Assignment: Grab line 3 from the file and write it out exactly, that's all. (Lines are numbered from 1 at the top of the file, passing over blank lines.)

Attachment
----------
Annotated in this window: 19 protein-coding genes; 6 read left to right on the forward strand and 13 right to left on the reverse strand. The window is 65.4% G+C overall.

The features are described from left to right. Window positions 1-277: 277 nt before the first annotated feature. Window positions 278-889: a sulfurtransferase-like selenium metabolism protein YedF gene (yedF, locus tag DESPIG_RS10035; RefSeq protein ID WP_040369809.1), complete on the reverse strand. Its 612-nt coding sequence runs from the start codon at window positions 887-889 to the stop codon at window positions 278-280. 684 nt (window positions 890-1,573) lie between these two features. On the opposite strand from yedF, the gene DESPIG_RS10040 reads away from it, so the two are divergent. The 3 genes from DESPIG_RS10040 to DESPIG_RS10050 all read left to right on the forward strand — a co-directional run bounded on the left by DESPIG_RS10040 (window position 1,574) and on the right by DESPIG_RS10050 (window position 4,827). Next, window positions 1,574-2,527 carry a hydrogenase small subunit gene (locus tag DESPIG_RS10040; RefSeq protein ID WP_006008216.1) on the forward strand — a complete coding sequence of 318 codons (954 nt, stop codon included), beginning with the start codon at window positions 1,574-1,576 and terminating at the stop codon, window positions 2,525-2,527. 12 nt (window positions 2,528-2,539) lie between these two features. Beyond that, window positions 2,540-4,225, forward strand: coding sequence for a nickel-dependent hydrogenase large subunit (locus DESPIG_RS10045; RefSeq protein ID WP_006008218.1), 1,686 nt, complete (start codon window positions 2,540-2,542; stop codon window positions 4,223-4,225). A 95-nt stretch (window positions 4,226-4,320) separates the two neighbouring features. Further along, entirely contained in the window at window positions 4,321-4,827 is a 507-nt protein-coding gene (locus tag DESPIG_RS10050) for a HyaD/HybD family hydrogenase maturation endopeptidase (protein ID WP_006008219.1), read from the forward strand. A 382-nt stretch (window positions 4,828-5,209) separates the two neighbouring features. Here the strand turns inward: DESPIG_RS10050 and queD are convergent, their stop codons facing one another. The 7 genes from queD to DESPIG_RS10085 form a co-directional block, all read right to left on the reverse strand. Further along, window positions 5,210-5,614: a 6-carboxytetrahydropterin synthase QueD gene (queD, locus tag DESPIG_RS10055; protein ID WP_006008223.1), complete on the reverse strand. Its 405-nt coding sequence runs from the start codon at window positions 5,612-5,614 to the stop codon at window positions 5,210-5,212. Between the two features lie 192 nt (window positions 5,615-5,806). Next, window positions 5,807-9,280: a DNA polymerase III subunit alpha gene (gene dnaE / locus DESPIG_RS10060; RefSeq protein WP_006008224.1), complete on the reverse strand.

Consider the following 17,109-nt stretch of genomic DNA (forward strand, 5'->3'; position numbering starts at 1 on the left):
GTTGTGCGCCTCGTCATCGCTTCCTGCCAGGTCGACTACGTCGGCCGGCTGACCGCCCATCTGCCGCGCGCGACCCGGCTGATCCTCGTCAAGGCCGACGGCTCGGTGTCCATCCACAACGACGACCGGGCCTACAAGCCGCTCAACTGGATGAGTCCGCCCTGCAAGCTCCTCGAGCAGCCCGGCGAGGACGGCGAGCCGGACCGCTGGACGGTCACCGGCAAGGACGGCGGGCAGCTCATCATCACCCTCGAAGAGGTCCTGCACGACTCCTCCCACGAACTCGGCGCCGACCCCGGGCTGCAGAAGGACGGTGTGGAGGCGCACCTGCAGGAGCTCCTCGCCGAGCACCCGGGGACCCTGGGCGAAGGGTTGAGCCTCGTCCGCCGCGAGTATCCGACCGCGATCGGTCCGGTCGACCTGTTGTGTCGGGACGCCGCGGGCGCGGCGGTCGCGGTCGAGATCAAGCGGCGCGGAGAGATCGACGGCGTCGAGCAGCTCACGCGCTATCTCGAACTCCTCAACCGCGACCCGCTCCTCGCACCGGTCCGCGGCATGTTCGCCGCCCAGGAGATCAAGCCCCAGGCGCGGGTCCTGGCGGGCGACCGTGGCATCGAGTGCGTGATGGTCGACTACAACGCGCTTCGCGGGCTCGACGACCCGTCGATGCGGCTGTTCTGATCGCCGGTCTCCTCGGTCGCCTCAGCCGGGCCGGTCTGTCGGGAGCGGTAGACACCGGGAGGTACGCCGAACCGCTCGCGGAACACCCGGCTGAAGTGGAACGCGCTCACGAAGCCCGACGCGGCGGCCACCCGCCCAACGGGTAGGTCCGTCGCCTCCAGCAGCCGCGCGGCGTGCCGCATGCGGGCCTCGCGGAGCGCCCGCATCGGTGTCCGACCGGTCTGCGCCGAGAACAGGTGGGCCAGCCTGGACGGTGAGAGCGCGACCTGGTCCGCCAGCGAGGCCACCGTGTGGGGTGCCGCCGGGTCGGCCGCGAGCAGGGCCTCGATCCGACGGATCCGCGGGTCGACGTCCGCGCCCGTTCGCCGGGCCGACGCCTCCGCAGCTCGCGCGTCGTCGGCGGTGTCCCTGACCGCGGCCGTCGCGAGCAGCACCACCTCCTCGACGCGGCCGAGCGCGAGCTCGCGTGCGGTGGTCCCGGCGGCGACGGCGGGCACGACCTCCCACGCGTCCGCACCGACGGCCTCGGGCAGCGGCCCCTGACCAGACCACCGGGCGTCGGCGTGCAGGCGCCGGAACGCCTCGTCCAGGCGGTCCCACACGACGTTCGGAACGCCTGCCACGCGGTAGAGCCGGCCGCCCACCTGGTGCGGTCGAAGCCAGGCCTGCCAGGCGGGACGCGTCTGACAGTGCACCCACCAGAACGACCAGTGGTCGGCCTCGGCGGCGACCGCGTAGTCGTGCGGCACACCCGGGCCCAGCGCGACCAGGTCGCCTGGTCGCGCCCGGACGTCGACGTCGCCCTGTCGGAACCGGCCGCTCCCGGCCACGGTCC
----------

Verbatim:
Consider the following 17,109-nt stretch of genomic DNA (forward strand, 5'->3'; position numbering starts at 1 on the left):